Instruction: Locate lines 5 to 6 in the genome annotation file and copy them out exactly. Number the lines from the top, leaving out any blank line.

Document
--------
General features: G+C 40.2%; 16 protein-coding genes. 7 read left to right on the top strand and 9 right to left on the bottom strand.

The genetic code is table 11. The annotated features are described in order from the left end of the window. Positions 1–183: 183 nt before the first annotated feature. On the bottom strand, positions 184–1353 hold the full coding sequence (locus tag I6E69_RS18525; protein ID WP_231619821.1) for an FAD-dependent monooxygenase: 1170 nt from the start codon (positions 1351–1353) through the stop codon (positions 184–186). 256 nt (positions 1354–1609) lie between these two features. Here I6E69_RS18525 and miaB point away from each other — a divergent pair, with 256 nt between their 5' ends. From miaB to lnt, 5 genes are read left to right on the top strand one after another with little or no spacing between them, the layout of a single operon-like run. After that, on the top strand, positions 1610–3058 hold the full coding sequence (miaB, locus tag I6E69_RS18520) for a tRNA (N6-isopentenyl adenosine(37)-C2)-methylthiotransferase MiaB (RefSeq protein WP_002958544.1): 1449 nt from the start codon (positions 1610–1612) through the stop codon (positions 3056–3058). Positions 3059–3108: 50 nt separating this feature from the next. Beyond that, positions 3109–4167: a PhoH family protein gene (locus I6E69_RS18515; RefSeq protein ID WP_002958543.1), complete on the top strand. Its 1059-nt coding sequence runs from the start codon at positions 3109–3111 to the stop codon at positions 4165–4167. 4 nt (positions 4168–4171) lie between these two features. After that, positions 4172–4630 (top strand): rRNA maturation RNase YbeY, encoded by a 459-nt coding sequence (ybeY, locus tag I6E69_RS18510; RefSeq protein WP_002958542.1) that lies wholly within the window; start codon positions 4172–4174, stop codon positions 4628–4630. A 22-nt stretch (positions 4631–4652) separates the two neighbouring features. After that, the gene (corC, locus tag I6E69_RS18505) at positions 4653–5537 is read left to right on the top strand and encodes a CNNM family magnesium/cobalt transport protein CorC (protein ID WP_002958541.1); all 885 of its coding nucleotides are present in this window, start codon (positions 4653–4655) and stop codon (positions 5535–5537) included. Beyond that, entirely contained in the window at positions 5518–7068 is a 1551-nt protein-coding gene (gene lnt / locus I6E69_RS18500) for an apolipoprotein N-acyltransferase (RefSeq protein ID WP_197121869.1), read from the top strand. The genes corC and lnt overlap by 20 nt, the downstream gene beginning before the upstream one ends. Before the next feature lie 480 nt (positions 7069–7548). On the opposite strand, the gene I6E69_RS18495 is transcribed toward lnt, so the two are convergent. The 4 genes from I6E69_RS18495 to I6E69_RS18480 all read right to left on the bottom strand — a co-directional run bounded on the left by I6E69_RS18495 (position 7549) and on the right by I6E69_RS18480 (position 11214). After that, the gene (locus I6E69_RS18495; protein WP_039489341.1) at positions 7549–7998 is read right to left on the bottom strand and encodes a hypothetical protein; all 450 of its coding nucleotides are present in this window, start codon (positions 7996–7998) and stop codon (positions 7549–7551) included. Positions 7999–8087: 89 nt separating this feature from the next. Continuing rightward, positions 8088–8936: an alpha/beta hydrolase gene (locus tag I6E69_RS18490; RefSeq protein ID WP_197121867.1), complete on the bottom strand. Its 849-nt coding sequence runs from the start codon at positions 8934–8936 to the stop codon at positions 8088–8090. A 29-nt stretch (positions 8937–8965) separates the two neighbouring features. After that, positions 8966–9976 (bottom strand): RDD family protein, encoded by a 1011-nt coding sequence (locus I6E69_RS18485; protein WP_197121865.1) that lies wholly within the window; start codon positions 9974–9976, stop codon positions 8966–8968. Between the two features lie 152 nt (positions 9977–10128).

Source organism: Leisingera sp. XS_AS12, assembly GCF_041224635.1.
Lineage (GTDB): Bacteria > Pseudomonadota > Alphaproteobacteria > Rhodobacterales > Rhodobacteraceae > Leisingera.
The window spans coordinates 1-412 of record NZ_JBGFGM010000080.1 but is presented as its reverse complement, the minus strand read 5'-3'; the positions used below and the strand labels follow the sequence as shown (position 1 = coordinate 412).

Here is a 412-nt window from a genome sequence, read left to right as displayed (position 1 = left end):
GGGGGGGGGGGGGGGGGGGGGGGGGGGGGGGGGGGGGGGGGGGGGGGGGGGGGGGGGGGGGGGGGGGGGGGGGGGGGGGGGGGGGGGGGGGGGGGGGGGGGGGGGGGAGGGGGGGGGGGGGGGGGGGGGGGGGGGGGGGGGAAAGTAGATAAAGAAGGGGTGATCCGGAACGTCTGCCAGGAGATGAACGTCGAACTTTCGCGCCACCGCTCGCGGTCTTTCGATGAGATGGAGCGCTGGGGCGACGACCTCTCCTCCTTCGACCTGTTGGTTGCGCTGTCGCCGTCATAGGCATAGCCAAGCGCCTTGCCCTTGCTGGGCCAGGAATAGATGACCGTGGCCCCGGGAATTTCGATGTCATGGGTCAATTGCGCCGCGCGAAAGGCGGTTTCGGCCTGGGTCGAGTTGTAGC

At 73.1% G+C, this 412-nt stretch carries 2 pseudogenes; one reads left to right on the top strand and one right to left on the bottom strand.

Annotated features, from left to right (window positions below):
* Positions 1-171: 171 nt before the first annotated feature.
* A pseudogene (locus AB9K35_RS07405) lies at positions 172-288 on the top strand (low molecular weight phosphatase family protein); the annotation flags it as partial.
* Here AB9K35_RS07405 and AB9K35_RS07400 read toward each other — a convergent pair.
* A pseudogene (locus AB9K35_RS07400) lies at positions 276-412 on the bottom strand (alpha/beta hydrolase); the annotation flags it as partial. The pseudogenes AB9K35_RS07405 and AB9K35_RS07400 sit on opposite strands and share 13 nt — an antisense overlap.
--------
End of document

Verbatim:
The window spans coordinates 1-412 of record NZ_JBGFGM010000080.1 but is presented as its reverse complement, the minus strand read 5'-3'; the positions used below and the strand labels follow the sequence as shown (position 1 = coordinate 412).

Here is a 412-nt window from a genome sequence, read left to right as displayed (position 1 = left end):